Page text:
Cohabitation and its Positive Effects on Mental Health

We all know socializing is good for us. But what are the health benefits to human interaction? And what does this mean in terms of cohabitation?
Let’s get into the nitty-gritty of social psychology, and how socialising with others can do absolute wonders for our mental and physical health.

 

 

 


The History of Cohabitation

Although cohabitation has made a huge comeback for the millennial generation, it’s not actually a new thing. A cohabitation survey called ‘The One Shared House’ was inspired by an experiment whereby eight women lived together in an Amsterdam house share in the late 60s. Everything about their way of living was communal. The women went from total strangers to dining nightly together and going on holidays together. The aim of the experiment was to explore the benefits of a way of living that was wholly collaborative. Each tenant would be able to have their own private room – but everything else was shared.

This was set up was because of a huge shortage of homes in Amsterdam at the time, and the government had issued a rule whereby at least 1% of apartments were to be communal. But it turns out this urban experiment, despite its teething problems – had some incredible outcomes. Children who grew up in the communal home were brought up in a totally inclusive and informative environment, learning lots about the world from a young age.

Cohabitation is Like a Modern-Day Commune in the City

But even before this experiment, communes have been a way of life for years – before skyscrapers and the commercialization of flats. Cohabitation research has shown, (through the One Shared House 2030 Survey) that 70% of people are living in cities now. Life as a millennial can be tough nowadays, with the job market being highly saturated and house prices sky-high. Cohabiting with other people – even though they are strangers – can do absolute wonders for our mental and physical health, and can transform our professional and personal lives in urban settings completely.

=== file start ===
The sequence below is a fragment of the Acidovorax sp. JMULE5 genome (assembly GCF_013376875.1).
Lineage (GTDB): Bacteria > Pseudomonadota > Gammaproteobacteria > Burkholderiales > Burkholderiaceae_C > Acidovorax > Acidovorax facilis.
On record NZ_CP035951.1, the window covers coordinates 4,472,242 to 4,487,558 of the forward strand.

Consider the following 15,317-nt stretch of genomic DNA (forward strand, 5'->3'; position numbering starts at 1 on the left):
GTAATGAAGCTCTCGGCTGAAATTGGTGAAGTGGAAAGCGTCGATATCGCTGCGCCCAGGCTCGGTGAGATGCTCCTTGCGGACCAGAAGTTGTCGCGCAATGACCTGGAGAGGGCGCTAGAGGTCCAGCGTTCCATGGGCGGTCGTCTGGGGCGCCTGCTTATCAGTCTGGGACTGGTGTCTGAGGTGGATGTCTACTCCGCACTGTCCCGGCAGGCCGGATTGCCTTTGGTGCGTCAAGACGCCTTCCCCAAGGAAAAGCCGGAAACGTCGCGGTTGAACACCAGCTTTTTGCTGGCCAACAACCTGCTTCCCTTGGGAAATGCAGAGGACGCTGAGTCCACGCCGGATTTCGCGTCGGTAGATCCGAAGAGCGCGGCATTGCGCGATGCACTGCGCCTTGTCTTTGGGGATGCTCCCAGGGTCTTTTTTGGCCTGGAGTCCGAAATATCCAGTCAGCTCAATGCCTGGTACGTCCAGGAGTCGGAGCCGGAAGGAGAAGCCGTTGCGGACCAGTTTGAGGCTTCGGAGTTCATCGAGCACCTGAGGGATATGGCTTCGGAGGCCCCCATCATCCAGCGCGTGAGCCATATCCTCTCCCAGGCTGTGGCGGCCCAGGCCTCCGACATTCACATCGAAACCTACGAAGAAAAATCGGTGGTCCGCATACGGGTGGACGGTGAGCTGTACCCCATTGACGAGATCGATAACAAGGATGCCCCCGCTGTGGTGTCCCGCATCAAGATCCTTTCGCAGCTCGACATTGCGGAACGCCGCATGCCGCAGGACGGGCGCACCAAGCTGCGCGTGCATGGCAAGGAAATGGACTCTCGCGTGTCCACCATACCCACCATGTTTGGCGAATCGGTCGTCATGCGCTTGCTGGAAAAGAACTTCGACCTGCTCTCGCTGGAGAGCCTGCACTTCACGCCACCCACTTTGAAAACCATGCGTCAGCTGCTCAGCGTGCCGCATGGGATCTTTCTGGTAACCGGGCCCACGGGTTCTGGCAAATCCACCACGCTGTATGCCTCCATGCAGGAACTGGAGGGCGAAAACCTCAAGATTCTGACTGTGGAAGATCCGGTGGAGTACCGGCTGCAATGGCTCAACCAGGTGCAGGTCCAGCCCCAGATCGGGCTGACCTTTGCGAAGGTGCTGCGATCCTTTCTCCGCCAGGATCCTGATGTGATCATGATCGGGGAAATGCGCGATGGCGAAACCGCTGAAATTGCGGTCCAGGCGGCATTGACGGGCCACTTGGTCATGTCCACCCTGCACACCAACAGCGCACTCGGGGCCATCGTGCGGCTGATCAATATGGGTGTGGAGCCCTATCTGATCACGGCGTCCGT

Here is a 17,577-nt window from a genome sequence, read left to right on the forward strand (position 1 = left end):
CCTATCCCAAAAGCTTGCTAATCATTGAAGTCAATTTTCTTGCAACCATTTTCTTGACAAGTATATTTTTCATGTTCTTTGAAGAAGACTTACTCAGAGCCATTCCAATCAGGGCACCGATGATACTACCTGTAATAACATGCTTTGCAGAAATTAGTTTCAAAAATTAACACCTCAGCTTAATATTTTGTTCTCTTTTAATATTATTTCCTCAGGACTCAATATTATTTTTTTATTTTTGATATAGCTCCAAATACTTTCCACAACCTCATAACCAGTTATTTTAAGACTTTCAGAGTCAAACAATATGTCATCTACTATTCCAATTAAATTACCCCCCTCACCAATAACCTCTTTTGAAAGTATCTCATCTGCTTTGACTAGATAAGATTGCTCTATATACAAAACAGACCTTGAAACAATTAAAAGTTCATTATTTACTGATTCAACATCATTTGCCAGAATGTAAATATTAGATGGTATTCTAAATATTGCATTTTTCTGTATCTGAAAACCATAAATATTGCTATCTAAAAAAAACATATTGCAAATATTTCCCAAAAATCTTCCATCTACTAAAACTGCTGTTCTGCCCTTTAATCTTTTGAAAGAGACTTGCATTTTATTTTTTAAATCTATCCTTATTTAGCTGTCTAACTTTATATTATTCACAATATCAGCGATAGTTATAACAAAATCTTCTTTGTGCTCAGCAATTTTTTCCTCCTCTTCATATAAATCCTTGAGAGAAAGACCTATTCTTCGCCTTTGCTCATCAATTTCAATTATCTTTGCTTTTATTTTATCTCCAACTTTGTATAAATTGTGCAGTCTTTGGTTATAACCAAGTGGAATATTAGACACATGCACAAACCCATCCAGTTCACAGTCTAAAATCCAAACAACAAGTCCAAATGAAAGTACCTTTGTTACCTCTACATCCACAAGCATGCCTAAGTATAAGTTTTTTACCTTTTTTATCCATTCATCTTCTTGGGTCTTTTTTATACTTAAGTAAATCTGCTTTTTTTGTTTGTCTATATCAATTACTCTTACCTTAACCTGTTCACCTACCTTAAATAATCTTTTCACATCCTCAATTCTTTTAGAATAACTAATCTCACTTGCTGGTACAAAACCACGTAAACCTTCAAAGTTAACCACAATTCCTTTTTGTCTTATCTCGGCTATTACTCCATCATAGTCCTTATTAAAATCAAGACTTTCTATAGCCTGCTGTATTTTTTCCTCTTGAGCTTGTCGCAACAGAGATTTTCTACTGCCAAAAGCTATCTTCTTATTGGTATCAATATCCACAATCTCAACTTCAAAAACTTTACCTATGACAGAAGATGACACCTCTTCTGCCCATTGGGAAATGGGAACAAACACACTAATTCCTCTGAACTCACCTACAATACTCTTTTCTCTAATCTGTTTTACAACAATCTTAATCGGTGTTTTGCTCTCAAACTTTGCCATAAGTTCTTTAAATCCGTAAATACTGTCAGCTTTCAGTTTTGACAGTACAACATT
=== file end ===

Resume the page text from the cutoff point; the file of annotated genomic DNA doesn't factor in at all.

Survival: An Evolutionary Explanation of Socialising

Sticking together in a group

It all started back in the day when our ancestors were just beginning to figure out the whole survival game. Neanderthals had to stick together and play to each other’s strengths to survive. Evolution has taught us that connecting with other human beings is essential to survival. Lone survival was rare, and it made more sense for early humans to settle down in tribes – creating small civilizations where they could use the local lands to grow crops, they moving on to fresher resources when the time was right.

However, this would’ve also meant that there were other tribes competing for similar resources. ‘The Survival of the Fittest’ was prevalent here, as the weaker humans would have died out due to a lack of strength, skills, or intelligence. By the process of elimination and natural selection, the weaker humans would have died out and the more intelligent humans would have passed on their knowledge to one another.

Want to know a secret? Gossiping is an adaptive behavior type!

If there were rival tribes or other groups competing for the same resources or land, it would be an adaptive behaviour type to pass on snippets of information to one another. Although it’s hard to find solid scientific evidence of this – it makes a lot of psychological sense that we were designed to communicate or ‘gossip’ about the events surrounding our lives, because it would have increased our chances of survival in the wild.

 


 

Social Medicine

We always feel better after a bit of face-to-face interaction. After we interact with other people our nervous system is blessed with neurotransmitters called endorphins which are designed to reduce the bodily responses to anxiety. Endorphins are produced in the pituitary gland and are carried across the nerve synapses throughout the entire nervous system.

Every time we laugh, neurotransmitters calm our nervous system. Good job, neurotransmitters.

The production of endorphins can kill pain, and some even argue that dopamine is even more powerful than morphine for reducing pain.

Incredible for brain health

Maintaining regular socialisation throughout your lifetime and keeping a habit of this can reduce the risk of developing dementia in later years, as well as improve your overall brain health in general.

Generally speaking, people who converse more with other people on a daily basis are thought to have…

  • Better brain health
  • Increased memory
  • Reduces blood pressure

 

Find out what it’s all about

We’re always shouting about cohabiting and how great it is. Now it’s your turn! Come and have a chat with TheStudios if you want to find out what we’re all about.

We’re a friendly bunch living together in the heart of Wolverhampton. Our stylish flat block is the place we love to call home, and we promise a warm, welcoming community of fantastic residents!

 

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